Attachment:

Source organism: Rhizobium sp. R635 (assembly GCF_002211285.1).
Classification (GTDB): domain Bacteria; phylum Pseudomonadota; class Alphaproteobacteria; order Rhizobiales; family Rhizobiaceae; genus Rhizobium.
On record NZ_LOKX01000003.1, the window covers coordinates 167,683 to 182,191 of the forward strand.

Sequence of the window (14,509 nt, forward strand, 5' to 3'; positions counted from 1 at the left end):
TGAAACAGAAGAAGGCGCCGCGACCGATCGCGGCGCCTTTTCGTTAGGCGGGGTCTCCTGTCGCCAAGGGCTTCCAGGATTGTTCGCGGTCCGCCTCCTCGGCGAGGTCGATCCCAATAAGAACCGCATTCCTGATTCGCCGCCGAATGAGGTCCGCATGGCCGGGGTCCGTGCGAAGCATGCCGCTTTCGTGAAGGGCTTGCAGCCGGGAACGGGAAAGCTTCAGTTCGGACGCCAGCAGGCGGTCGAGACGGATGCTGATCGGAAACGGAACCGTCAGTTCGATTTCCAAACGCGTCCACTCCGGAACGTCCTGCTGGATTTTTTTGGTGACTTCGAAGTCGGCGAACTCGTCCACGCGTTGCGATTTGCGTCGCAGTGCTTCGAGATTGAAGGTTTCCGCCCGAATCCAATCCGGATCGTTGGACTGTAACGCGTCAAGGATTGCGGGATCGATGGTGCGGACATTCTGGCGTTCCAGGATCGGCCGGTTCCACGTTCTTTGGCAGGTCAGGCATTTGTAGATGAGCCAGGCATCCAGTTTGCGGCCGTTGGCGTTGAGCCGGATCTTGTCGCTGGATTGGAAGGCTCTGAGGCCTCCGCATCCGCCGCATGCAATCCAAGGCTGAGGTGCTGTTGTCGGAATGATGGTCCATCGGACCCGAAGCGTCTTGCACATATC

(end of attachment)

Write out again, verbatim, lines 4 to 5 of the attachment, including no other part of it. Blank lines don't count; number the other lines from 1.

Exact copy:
Sequence of the window (14,509 nt, forward strand, 5' to 3'; positions counted from 1 at the left end):
TGAAACAGAAGAAGGCGCCGCGACCGATCGCGGCGCCTTTTCGTTAGGCGGGGTCTCCTGTCGCCAAGGGCTTCCAGGATTGTTCGCGGTCCGCCTCCTCGGCGAGGTCGATCCCAATAAGAACCGCATTCCTGATTCGCCGCCGAATGAGGTCCGCATGGCCGGGGTCCGTGCGAAGCATGCCGCTTTCGTGAAGGGCTTGCAGCCGGGAACGGGAAAGCTTCAGTTCGGACGCCAGCAGGCGGTCGAGACGGATGCTGATCGGAAACGGAACCGTCAGTTCGATTTCCAAACGCGTCCACTCCGGAACGTCCTGCTGGATTTTTTTGGTGACTTCGAAGTCGGCGAACTCGTCCACGCGTTGCGATTTGCGTCGCAGTGCTTCGAGATTGAAGGTTTCCGCCCGAATCCAATCCGGATCGTTGGACTGTAACGCGTCAAGGATTGCGGGATCGATGGTGCGGACATTCTGGCGTTCCAGGATCGGCCGGTTCCACGTTCTTTGGCAGGTCAGGCATTTGTAGATGAGCCAGGCATCCAGTTTGCGGCCGTTGGCGTTGAGCCGGATCTTGTCGCTGGATTGGAAGGCTCTGAGGCCTCCGCATCCGCCGCATGCAATCCAAGGCTGAGGTGCTGTTGTCGGAATGATGGTCCATCGGACCCGAAGCGTCTTGCACATATC